I feel it would be remiss of me not to comment on a recent email from a top UK psychologist. Whilst offering his services to ‘edit’ a letter addressing ‘Wilful Blindness’, he chooses the word ‘survivors’ to describe the authors of the letter.
“Wilful blindness is a legal concept which says that if there are things that you could know and should know and somehow manage not to know, the law holds you responsible.”
Regardless of the legalities of the issue, is his use of the word ‘survivors’ one of wilful blind hypocrisy?
He continues, ‘We need to focus on what we want to see – a new way of thinking about mental health (and delivering services) in the broad aspect, but more humane, reflexive, thoughtful, compassionate, open-mined dialogue in the short term.’
Bravo to that! But in this context, how can the label ‘survivors’ be ‘open-minded’, ’compassionate’ or ‘thoughtful’? What place does the label ‘survivors’ have in a new way of thinking about mental health?
His comments are reflective of a system which does not yet respect patient leaders. So called ‘survivors’ have considerable expertise to offer and are not valued by the systems for which they often work tirelessly for free. They collaborate, are respectful and often live isolated lives ‘reminded of past suffering’. They know they have expertise to offer but are faced with systematic barriers to inclusion, and often ignored or even exploited for their expertise. Many are experts who have intelligently processed their experiences, constantly reflect, learn and do what they do for the greater good. They are individuals who have found strength in vulnerability but who are so much more than the sum of their suffering; they are undervalued expert resources.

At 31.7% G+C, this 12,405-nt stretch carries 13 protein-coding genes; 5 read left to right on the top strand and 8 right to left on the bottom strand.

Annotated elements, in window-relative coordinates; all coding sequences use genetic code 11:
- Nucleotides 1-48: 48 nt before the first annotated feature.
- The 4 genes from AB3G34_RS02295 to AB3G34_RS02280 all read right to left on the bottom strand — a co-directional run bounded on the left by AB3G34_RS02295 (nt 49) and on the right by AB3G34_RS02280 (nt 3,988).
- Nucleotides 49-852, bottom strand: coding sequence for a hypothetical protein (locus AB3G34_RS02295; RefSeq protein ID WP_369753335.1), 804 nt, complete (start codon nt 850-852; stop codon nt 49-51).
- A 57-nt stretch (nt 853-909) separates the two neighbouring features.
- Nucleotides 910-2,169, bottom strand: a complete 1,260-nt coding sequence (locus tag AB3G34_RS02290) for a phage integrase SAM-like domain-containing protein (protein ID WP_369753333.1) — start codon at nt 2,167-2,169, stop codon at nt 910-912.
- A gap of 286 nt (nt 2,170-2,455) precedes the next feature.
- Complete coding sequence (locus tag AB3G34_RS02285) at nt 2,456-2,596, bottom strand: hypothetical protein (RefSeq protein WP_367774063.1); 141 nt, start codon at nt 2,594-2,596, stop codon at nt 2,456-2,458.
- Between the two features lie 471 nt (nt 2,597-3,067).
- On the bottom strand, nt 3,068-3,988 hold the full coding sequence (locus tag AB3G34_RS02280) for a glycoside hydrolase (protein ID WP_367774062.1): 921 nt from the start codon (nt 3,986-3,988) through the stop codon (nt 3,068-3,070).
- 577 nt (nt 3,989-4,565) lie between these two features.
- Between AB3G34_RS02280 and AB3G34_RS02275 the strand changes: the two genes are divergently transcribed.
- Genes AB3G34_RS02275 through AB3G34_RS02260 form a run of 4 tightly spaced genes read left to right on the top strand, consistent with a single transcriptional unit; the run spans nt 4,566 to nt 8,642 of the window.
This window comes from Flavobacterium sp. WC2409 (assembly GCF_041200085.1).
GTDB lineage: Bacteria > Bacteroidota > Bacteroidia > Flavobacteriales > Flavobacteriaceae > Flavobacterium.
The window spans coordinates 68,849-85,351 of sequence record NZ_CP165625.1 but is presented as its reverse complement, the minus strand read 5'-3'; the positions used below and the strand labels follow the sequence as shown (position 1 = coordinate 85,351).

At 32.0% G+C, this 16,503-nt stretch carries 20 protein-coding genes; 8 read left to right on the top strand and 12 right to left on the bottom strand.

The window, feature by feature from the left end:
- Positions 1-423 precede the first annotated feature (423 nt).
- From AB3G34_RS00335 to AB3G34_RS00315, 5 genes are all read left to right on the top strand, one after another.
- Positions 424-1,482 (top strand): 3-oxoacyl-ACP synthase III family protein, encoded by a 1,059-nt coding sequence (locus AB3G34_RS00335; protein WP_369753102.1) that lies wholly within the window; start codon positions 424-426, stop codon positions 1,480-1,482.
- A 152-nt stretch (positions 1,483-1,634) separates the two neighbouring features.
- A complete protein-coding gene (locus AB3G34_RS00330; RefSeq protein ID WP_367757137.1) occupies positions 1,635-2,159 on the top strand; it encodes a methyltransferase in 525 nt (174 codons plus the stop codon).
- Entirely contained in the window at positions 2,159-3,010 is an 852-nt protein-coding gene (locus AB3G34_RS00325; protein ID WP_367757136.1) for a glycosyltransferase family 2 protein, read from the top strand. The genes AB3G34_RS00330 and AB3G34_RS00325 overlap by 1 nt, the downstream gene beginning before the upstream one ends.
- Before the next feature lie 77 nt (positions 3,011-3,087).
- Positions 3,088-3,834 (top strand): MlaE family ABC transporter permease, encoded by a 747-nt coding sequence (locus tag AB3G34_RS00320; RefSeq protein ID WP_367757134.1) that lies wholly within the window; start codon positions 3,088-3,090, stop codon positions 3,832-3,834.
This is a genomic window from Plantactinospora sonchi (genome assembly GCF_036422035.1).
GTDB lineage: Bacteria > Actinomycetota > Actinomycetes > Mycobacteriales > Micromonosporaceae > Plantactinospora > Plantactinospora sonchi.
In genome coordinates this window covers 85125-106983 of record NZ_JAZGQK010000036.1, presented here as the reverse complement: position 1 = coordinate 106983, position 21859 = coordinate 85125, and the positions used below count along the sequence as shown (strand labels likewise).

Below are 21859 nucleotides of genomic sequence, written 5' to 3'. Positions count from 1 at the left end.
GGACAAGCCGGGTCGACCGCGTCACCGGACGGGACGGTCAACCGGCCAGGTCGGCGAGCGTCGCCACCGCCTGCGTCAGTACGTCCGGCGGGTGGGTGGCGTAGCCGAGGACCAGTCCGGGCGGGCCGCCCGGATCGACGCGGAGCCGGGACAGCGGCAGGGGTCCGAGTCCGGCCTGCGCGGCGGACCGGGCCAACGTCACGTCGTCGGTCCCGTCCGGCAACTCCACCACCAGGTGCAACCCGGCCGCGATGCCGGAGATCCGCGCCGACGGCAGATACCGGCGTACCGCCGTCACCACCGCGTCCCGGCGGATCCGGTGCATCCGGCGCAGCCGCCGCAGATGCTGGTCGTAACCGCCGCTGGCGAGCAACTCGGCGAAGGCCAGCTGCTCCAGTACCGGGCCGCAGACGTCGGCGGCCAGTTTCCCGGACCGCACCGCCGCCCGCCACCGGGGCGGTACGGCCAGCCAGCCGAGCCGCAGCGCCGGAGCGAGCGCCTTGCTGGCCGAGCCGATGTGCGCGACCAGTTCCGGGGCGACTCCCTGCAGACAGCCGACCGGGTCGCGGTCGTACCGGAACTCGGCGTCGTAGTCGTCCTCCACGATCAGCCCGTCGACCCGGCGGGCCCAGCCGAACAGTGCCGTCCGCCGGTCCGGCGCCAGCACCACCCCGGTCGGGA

`Survivors’ is part of the old way of thinking and a language which suits organisations and professionals. It hugely undervalues ‘experts by experience’ and allows them to remain excluded from the professional system or be rewarded financially and by title. ‘Survivors’ is part of the power relationship; in essence it screams “me doctor, you ex-patient", with everything that loudly conveys. In reality, it is the experts by experience who are taking responsibility to improve a failing system which is causing both harm and death.
The psychologist continues, ‘I’m all for disciplining people who’ve transgressed, but we must at least give the message that a different approach is both required and possible.’
I am not a ‘survivor’. I am not a psychologist, but my language has already evolved beyond simply ‘disciplining those who I believe transgress’. Instead, I will offer him some advice. Read the ‘Patient Revolution’ by David Gilbert. In relation to those you call ‘survivors’, it might just help you use different and more appropriate language, especially as "there are things that you could know and should know and somehow manage not to know”.